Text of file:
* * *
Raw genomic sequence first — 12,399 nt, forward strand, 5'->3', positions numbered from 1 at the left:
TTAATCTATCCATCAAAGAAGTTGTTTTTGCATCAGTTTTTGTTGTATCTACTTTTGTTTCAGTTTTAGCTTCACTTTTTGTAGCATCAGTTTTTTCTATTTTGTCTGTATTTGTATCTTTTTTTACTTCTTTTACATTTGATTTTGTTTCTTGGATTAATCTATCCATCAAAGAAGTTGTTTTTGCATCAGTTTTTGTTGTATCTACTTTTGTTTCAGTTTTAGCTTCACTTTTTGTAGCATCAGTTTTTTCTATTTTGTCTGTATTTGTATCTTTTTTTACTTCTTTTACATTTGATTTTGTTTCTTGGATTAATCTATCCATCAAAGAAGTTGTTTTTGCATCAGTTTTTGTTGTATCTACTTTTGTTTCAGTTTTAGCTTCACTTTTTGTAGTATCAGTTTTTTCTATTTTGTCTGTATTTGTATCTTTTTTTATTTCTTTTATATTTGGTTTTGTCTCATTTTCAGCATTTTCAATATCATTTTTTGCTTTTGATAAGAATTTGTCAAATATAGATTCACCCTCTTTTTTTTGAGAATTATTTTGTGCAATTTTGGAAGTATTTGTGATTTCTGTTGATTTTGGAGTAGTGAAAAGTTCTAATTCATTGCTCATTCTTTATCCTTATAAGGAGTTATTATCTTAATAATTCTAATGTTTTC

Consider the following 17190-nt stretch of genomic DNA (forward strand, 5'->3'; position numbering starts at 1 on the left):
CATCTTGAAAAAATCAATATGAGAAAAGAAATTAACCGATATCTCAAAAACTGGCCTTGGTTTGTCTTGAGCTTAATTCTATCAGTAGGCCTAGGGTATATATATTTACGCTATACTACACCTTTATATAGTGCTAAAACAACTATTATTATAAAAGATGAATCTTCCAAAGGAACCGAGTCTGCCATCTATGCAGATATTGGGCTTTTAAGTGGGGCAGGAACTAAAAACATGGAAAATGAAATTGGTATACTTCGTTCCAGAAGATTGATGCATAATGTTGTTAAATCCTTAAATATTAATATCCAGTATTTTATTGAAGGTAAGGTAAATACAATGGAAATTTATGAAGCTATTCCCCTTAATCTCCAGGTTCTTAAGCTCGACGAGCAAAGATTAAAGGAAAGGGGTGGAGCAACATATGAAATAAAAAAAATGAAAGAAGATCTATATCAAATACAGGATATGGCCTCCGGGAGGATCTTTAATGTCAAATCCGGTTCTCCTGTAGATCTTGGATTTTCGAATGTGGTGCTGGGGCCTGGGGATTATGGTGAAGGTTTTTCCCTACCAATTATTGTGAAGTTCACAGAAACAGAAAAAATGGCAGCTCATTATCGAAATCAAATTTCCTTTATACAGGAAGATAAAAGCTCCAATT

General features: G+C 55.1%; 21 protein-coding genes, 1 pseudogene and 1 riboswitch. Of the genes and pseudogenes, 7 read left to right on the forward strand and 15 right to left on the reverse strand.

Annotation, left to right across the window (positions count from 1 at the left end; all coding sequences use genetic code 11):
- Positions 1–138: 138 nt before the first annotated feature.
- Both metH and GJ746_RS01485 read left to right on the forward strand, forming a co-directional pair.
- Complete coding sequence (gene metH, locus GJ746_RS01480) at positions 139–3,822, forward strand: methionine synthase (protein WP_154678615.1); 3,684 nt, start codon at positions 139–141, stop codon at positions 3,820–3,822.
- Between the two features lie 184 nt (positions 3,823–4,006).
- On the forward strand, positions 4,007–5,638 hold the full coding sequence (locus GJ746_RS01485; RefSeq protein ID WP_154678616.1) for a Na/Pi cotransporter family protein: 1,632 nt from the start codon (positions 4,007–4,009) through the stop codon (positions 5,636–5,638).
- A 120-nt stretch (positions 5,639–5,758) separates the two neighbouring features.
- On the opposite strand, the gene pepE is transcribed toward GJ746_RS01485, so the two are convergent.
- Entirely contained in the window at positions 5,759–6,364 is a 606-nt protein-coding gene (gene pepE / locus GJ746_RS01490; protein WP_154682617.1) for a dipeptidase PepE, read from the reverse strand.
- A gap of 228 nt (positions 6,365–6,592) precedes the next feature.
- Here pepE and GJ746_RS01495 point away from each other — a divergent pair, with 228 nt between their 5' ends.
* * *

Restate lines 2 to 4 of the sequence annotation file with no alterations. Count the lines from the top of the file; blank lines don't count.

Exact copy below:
TTAATCTATCCATCAAAGAAGTTGTTTTTGCATCAGTTTTTGTTGTATCTACTTTTGTTTCAGTTTTAGCTTCACTTTTTGTAGCATCAGTTTTTTCTATTTTGTCTGTATTTGTATCTTTTTTTACTTCTTTTACATTTGATTTTGTTTCTTGGATTAATCTATCCATCAAAGAAGTTGTTTTTGCATCAGTTTTTGTTGTATCTACTTTTGTTTCAGTTTTAGCTTCACTTTTTGTAGCATCAGTTTTTTCTATTTTGTCTGTATTTGTATCTTTTTTTACTTCTTTTACATTTGATTTTGTTTCTTGGATTAATCTATCCATCAAAGAAGTTGTTTTTGCATCAGTTTTTGTTGTATCTACTTTTGTTTCAGTTTTAGCTTCACTTTTTGTAGTATCAGTTTTTTCTATTTTGTCTGTATTTGTATCTTTTTTTATTTCTTTTATATTTGGTTTTGTCTCATTTTCAGCATTTTCAATATCATTTTTTGCTTTTGATAAGAATTTGTCAAATATAGATTCACCCTCTTTTTTTTGAGAATTATTTTGTGCAATTTTGGAAGTATTTGTGATTTCTGTTGATTTTGGAGTAGTGAAAAGTTCTAATTCATTGCTCATTCTTTATCCTTATAAGGAGTTATTATCTTAATAATTCTAATGTTTTC

Consider the following 17190-nt stretch of genomic DNA (forward strand, 5'->3'; position numbering starts at 1 on the left):
CATCTTGAAAAAATCAATATGAGAAAAGAAATTAACCGATATCTCAAAAACTGGCCTTGGTTTGTCTTGAGCTTAATTCTATCAGTAGGCCTAGGGTATATATATTTACGCTATACTACACCTTTATATAGTGCTAAAACAACTATTATTATAAAAGATGAATCTTCCAAAGGAACCGAGTCTGCCATCTATGCAGATATTGGGCTTTTAAGTGGGGCAGGAACTAAAAACATGGAAAATGAAATTGGTATACTTCGTTCCAGAAGATTGATGCATAATGTTGTTAAATCCTTAAATATTAATATCCAGTATTTTATTGAAGGTAAGGTAAATACAATGGAAATTTATGAAGCTATTCCCCTTAATCTCCAGGTTCTTAAGCTCGACGAGCAAAGATTAAAGGAAAGGGGTGGAGCAACATATGAAATAAAAAAAATGAAAGAAGATCTATATCAAATACAGGATATGGCCTCCGGGAGGATCTTTAATGTCAAATCCGGTTCTCCTGTAGATCTTGGATTTTCGAATGTGGTGCTGGGGCCTGGGGATTATGGTGAAGGTTTTTCCCTACCAATTATTGTGAAGTTCACAGAAACAGAAAAAATGGCAGCTCATTATCGAAATCAAATTTCCTTTATACAGGAAGATAAAAGCTCCAATT